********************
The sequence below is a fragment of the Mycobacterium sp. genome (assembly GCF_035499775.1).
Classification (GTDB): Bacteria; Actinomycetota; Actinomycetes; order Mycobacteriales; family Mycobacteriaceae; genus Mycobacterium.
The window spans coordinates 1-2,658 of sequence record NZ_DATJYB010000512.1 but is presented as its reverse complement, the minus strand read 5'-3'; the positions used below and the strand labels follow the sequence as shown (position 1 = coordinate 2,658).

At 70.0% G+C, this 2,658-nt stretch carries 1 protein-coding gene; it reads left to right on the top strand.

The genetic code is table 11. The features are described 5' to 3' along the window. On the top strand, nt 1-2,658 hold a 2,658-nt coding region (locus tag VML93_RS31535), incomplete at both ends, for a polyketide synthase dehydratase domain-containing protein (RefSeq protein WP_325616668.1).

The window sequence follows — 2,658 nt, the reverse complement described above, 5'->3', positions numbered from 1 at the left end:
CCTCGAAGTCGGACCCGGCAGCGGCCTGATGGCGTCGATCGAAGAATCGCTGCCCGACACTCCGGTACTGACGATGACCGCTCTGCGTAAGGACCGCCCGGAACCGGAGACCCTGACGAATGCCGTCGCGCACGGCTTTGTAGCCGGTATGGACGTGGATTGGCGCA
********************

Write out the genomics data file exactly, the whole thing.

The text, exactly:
The sequence below is a fragment of the Mycobacterium sp. genome (assembly GCF_035499775.1).
Classification (GTDB): Bacteria; Actinomycetota; Actinomycetes; order Mycobacteriales; family Mycobacteriaceae; genus Mycobacterium.
The window spans coordinates 1-2,658 of sequence record NZ_DATJYB010000512.1 but is presented as its reverse complement, the minus strand read 5'-3'; the positions used below and the strand labels follow the sequence as shown (position 1 = coordinate 2,658).

At 70.0% G+C, this 2,658-nt stretch carries 1 protein-coding gene; it reads left to right on the top strand.

The genetic code is table 11. The features are described 5' to 3' along the window. On the top strand, nt 1-2,658 hold a 2,658-nt coding region (locus tag VML93_RS31535), incomplete at both ends, for a polyketide synthase dehydratase domain-containing protein (RefSeq protein WP_325616668.1).

The window sequence follows — 2,658 nt, the reverse complement described above, 5'->3', positions numbered from 1 at the left end:
CCTCGAAGTCGGACCCGGCAGCGGCCTGATGGCGTCGATCGAAGAATCGCTGCCCGACACTCCGGTACTGACGATGACCGCTCTGCGTAAGGACCGCCCGGAACCGGAGACCCTGACGAATGCCGTCGCGCACGGCTTTGTAGCCGGTATGGACGTGGATTGGCGCA